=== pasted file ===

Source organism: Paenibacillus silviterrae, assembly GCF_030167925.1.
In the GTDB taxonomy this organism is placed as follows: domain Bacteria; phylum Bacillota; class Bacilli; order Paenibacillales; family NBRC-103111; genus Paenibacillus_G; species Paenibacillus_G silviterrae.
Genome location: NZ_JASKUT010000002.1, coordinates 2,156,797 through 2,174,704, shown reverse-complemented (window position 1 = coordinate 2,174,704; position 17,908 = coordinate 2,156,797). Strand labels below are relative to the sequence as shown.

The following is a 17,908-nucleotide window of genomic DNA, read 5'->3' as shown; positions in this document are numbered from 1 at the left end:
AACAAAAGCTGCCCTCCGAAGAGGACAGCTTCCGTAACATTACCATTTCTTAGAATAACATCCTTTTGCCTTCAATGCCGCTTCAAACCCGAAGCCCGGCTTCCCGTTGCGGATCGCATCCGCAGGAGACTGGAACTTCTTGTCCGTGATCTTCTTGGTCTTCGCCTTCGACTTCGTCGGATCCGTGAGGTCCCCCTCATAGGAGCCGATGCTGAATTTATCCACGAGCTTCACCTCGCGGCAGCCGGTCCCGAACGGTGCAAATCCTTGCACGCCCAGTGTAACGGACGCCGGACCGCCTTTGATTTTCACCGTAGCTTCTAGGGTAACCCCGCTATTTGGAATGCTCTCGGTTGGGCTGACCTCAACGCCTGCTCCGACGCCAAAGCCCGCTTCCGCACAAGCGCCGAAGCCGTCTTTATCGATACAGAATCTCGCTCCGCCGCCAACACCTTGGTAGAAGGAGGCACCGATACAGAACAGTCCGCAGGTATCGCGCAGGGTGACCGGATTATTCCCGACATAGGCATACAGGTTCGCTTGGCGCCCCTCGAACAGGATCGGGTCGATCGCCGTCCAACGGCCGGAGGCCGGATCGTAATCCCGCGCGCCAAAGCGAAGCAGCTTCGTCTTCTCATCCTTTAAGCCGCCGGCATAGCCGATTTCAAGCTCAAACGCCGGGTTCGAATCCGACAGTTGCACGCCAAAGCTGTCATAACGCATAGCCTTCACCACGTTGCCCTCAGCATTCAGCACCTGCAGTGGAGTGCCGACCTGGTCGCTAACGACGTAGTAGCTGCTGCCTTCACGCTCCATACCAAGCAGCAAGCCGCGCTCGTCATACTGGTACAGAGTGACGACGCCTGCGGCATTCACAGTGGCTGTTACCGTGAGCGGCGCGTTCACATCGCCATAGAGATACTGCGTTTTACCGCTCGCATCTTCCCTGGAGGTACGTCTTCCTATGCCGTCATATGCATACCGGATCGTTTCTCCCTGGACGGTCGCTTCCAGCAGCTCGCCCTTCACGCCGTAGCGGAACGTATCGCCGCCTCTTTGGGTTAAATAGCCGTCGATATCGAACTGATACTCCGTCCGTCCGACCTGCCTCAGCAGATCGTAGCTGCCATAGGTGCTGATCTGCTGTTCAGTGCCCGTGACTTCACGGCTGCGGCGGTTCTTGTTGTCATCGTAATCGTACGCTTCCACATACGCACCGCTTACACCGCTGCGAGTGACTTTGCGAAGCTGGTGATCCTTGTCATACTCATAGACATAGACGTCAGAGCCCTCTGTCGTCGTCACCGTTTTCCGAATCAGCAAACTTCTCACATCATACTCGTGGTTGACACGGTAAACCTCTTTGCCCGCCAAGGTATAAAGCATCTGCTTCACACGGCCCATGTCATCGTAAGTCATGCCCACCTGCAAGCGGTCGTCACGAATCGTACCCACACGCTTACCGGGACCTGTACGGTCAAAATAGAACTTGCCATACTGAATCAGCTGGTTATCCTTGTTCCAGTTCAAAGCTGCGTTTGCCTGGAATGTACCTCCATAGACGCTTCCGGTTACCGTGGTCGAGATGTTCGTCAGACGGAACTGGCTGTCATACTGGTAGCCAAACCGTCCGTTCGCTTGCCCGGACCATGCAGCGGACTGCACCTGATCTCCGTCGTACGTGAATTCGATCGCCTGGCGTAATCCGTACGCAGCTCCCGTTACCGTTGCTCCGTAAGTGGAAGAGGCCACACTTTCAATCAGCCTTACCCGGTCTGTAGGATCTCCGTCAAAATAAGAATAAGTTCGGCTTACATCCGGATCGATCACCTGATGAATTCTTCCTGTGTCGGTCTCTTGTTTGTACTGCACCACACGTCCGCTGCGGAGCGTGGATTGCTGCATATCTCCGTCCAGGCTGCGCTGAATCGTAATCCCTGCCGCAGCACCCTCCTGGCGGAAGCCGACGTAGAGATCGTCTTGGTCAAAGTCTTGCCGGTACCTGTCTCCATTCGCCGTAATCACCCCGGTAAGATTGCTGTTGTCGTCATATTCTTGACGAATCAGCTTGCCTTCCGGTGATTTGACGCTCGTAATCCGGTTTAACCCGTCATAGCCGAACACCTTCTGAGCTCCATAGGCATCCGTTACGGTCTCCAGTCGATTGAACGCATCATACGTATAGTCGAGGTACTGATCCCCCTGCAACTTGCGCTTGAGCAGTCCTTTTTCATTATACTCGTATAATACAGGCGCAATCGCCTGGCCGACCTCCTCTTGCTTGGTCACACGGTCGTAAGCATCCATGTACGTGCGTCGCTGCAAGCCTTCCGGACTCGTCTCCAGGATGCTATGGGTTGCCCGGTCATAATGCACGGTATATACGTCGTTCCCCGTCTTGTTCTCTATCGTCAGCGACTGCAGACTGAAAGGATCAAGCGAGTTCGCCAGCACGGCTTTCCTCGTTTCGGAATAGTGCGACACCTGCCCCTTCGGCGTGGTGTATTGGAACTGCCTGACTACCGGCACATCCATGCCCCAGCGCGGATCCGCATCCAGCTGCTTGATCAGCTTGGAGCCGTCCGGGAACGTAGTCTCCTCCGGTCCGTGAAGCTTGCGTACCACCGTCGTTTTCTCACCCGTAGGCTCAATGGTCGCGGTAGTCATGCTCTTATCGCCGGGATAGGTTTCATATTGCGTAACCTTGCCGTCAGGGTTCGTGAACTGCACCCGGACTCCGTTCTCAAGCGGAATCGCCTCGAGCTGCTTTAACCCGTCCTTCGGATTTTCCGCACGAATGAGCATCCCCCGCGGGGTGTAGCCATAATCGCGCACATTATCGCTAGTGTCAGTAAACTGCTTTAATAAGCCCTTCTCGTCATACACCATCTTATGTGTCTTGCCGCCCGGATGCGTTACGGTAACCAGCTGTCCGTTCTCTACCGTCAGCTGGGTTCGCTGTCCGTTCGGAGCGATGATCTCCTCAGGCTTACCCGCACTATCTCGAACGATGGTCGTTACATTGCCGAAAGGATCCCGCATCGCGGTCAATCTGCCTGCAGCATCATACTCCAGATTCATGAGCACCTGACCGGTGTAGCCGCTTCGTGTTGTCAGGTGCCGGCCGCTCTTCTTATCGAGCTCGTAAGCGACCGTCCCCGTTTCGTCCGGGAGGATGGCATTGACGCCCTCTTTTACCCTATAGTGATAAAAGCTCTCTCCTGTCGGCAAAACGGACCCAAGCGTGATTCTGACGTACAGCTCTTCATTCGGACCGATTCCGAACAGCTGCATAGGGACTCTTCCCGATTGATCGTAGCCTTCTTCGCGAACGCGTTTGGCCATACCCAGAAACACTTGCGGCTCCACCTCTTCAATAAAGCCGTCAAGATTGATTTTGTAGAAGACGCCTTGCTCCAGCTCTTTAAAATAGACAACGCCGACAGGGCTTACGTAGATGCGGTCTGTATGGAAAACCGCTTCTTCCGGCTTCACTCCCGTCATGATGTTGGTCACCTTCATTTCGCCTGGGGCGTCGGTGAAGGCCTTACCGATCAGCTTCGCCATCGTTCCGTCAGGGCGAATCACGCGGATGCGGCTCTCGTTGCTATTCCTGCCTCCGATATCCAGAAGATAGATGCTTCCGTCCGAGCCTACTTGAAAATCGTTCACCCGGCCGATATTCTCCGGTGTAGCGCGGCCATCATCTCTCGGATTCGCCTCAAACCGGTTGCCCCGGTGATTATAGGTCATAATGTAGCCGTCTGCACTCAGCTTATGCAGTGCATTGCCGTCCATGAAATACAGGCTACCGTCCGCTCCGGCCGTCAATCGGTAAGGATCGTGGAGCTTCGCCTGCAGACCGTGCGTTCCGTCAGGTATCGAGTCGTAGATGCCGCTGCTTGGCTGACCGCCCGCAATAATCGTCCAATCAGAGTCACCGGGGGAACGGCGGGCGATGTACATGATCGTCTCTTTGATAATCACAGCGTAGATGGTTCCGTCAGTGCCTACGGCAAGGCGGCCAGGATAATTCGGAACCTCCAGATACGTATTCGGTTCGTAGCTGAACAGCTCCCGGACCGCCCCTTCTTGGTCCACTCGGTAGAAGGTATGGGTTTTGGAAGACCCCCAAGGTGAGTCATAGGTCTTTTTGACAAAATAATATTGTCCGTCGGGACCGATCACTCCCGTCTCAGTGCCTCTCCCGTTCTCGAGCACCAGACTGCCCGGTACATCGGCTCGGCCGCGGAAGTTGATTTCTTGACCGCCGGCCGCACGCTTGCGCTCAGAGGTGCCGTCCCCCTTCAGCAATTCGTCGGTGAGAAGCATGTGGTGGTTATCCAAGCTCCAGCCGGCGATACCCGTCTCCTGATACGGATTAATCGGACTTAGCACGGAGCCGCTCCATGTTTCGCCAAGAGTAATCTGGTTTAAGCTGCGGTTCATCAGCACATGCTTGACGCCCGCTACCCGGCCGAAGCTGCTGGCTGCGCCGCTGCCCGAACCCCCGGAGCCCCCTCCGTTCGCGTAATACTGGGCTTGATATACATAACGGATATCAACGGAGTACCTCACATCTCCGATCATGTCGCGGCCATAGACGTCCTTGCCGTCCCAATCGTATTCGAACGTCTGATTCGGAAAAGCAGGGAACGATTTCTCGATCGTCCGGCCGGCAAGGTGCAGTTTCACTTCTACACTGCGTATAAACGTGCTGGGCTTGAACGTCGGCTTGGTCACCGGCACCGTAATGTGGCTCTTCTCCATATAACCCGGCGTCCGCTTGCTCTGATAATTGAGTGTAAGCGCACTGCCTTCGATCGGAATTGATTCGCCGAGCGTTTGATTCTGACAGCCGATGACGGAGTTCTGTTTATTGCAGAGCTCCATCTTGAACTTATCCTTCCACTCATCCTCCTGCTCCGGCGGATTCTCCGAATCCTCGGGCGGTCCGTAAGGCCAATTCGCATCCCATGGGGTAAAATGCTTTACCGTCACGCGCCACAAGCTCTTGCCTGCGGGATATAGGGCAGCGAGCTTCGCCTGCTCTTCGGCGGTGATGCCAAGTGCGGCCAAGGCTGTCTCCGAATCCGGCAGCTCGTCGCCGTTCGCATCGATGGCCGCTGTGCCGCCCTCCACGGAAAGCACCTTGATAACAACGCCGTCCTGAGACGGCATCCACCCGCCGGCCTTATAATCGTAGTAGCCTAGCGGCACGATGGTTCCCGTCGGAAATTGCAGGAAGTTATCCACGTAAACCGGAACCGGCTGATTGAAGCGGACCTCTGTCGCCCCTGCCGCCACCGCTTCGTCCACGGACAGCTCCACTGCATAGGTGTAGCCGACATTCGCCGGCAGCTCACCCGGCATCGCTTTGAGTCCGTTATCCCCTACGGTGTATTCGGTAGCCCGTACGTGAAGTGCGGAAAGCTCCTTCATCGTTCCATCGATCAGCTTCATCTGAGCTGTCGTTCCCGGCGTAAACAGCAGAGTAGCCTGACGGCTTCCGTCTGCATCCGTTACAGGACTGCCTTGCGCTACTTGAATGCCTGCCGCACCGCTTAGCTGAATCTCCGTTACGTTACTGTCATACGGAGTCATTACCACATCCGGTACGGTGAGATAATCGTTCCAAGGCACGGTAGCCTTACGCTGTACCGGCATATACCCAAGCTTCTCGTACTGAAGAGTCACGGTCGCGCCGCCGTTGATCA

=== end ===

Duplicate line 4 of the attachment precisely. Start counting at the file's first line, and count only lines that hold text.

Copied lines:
The following is a 17,908-nucleotide window of genomic DNA, read 5'->3' as shown; positions in this document are numbered from 1 at the left end: